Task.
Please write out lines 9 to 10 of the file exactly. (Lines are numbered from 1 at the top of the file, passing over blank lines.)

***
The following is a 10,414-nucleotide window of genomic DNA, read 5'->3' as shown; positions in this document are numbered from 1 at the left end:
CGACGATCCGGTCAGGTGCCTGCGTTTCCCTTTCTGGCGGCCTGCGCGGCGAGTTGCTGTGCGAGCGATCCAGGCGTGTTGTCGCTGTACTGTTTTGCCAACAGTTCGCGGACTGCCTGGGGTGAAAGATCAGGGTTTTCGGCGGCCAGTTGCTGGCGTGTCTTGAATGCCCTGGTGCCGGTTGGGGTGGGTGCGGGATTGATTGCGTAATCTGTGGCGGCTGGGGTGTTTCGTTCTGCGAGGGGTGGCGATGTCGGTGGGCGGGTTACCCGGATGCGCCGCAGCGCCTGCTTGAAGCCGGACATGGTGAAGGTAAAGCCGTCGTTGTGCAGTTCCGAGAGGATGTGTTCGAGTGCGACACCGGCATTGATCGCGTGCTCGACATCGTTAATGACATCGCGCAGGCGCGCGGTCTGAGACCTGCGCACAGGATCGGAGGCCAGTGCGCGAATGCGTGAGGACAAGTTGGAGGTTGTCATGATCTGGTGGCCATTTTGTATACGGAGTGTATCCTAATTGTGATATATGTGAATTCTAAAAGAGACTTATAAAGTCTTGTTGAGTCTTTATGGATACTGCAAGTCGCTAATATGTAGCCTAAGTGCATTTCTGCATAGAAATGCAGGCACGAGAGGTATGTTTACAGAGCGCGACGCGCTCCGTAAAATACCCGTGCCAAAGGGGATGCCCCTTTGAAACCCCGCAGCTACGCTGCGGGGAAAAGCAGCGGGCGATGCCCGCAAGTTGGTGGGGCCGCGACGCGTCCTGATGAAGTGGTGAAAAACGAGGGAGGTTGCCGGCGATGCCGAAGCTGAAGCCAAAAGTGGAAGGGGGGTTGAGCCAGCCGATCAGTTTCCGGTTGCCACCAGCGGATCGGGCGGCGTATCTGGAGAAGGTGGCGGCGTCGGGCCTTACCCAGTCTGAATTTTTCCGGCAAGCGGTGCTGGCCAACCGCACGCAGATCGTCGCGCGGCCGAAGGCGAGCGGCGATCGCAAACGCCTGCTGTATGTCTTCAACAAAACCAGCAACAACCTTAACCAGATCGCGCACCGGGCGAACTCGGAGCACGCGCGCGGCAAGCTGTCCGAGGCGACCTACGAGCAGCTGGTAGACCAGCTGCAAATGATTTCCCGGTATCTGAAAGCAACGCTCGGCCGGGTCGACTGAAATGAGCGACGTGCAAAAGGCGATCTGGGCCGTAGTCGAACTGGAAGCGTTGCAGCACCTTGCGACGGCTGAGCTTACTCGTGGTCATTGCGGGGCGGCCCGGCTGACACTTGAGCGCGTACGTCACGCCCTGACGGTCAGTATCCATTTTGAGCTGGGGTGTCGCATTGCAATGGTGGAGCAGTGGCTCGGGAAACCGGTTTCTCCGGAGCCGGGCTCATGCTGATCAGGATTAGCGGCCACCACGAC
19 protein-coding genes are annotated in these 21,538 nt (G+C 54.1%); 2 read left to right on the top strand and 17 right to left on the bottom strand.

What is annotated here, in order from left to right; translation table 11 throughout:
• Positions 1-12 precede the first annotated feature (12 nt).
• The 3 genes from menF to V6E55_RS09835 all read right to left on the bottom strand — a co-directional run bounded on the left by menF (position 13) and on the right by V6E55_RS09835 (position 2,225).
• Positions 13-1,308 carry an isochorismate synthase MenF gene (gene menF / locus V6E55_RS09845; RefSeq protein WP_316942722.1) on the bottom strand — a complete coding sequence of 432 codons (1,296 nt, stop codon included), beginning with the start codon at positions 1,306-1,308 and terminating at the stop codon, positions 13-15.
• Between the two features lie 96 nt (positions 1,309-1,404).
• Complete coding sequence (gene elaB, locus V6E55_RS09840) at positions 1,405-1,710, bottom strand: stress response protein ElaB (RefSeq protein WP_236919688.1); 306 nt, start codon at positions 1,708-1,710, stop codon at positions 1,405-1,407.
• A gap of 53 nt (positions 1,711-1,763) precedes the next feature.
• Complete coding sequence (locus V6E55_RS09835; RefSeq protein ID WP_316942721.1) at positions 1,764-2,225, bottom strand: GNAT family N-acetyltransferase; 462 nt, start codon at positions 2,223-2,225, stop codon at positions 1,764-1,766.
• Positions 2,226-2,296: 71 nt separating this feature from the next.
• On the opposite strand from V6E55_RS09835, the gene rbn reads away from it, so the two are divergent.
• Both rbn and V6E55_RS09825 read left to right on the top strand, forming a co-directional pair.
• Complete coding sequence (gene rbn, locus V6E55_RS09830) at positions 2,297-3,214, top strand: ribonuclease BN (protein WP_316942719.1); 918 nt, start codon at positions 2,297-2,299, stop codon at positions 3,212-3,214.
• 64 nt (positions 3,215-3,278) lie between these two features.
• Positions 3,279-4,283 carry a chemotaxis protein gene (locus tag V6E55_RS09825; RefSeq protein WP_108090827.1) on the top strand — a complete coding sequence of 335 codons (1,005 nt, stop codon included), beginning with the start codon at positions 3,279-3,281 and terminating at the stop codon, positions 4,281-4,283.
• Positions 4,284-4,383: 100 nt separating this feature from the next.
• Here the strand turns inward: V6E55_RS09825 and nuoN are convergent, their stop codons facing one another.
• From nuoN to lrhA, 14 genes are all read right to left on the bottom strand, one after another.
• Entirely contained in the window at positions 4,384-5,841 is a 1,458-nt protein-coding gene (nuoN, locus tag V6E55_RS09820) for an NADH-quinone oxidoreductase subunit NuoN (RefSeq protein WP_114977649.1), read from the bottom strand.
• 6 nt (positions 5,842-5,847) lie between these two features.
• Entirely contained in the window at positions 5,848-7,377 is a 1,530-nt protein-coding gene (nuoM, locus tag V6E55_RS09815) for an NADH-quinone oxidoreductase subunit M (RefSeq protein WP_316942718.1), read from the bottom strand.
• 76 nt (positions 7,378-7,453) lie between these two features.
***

• Complete coding sequence (gene elaB, locus V6E55_RS09840) at positions 1,405-1,710, bottom strand: stress response protein ElaB (RefSeq protein WP_236919688.1); 306 nt, start codon at positions 1,708-1,710, stop codon at positions 1,405-1,407.
• A gap of 53 nt (positions 1,711-1,763) precedes the next feature.